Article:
From the Cavinder twins to Kendric Davis, transferrs who’ll make the big bucks in college basketball

The Name, Picture, Likeness (NIL) World has changed the college basketball landscape. Top rookies and elite players have made significant sums – sometimes seven figures – in just the first year of this new era.

Rapid change has also prompted top leaders to push for more NIL opportunities on behalf of their athletes. Ohio State Athletic director Gene Smith said this summer it will take $13 million a year to maintain human resources in Columbus. This is no longer about stadiums, arenas, and posh locker rooms in the race for the top spot in collegiate sports. The NIL opportunities available to athletes are also important – especially when it comes to attracting transfers.

While the transfer portal set records before the NIL legislation took effect, it’s clear that top transfer athletes have considered earning potential when making decisions about their futures this season. However, things are still relatively new and undefined, so it’s hard to give an exact figure for that potential significance.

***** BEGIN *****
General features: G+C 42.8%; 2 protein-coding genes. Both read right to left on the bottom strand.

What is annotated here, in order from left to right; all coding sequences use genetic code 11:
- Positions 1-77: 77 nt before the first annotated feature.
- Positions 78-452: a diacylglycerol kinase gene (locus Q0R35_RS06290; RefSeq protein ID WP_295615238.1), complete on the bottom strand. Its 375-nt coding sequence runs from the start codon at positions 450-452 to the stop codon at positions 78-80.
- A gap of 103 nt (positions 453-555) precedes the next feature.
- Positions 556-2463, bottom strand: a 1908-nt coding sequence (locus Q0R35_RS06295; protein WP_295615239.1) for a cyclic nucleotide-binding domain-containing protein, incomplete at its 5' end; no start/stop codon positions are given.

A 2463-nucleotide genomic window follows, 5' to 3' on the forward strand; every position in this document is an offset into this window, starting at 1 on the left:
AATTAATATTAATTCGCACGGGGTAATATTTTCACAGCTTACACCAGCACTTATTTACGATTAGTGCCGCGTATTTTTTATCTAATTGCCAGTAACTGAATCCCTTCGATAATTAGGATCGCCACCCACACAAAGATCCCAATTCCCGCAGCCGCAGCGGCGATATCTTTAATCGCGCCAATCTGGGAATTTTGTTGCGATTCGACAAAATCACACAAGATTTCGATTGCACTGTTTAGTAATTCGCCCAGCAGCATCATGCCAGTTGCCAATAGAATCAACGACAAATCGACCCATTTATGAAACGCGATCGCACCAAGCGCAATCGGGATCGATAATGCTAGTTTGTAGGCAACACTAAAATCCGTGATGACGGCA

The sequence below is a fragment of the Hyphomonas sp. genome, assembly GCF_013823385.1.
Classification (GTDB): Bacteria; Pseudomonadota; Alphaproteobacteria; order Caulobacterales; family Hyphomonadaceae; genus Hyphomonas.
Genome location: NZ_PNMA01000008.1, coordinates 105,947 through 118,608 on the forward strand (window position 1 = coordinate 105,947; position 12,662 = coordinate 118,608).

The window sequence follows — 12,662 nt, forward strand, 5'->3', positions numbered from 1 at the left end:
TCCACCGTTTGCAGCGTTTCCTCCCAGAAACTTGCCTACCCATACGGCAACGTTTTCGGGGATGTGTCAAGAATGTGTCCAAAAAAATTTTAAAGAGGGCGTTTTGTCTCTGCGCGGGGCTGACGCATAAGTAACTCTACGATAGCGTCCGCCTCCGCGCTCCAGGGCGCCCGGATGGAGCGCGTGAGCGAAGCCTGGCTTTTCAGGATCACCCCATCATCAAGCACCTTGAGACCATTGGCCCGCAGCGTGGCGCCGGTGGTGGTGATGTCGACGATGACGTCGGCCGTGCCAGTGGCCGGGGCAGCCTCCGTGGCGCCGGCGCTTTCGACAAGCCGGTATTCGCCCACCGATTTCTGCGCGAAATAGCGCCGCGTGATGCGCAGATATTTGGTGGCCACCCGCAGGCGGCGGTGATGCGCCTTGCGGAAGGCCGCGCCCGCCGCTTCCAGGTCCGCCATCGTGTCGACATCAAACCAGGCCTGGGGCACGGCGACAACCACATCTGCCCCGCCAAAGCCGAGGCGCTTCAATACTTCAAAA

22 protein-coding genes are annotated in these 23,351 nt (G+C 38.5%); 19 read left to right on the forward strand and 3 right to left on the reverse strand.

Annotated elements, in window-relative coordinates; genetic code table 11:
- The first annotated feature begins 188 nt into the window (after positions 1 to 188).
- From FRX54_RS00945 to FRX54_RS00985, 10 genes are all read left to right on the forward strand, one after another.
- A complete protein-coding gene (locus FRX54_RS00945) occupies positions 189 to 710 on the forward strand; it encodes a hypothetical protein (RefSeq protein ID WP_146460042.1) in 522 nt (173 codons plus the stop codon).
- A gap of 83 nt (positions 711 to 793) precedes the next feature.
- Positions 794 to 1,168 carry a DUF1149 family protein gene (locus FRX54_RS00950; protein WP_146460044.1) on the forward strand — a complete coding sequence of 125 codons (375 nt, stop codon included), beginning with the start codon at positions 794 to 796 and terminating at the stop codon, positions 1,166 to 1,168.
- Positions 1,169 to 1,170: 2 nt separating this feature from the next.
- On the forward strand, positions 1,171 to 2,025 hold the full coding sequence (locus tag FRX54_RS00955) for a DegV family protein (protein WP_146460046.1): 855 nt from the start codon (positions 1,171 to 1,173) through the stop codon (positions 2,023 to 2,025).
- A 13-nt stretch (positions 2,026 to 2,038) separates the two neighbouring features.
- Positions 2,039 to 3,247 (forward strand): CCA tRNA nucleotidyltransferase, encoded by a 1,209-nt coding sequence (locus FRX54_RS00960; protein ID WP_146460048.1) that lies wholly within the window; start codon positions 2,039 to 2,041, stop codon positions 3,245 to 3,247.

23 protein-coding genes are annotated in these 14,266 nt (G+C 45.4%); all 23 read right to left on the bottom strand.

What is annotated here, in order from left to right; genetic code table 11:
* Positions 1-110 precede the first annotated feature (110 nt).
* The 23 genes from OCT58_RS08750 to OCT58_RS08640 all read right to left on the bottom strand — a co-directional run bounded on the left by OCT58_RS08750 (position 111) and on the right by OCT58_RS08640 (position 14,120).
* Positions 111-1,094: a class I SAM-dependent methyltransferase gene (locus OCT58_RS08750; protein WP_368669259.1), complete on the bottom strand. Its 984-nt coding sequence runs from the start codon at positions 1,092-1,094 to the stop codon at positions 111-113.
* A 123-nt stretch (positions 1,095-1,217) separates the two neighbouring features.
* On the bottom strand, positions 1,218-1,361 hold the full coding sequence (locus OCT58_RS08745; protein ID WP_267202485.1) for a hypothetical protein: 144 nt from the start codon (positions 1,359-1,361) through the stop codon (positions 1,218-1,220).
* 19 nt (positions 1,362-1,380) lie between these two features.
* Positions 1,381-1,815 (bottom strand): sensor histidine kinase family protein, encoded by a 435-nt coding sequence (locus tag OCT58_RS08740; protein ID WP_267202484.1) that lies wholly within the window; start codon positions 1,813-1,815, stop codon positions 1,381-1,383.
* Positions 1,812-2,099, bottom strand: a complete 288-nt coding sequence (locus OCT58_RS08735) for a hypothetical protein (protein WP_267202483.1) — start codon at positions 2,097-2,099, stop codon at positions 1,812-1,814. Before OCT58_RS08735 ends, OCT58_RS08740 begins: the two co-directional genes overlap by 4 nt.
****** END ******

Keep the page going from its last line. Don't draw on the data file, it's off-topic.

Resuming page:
There are athletes with huge followings but without the NIL deals that others with smaller social media reach and more talent have been able to secure. There are athletes with strong brands who are millionaires. Meanwhile, the Nebraska Decoldest wide receiver Crawford signed a NIL contract with a heating and cooling company in Lincoln, Nebraska, to his name. A lot of this still doesn’t make sense.

The following is a list of 15 college basketball transfer students, boys and girls, who may have a variety of NIL opportunities at their new schools. It’s based on the partnerships athletes have signed, their talent, their social media following, their schools and new markets, and their potential to become a star – or at least is a bigger star – in the new season.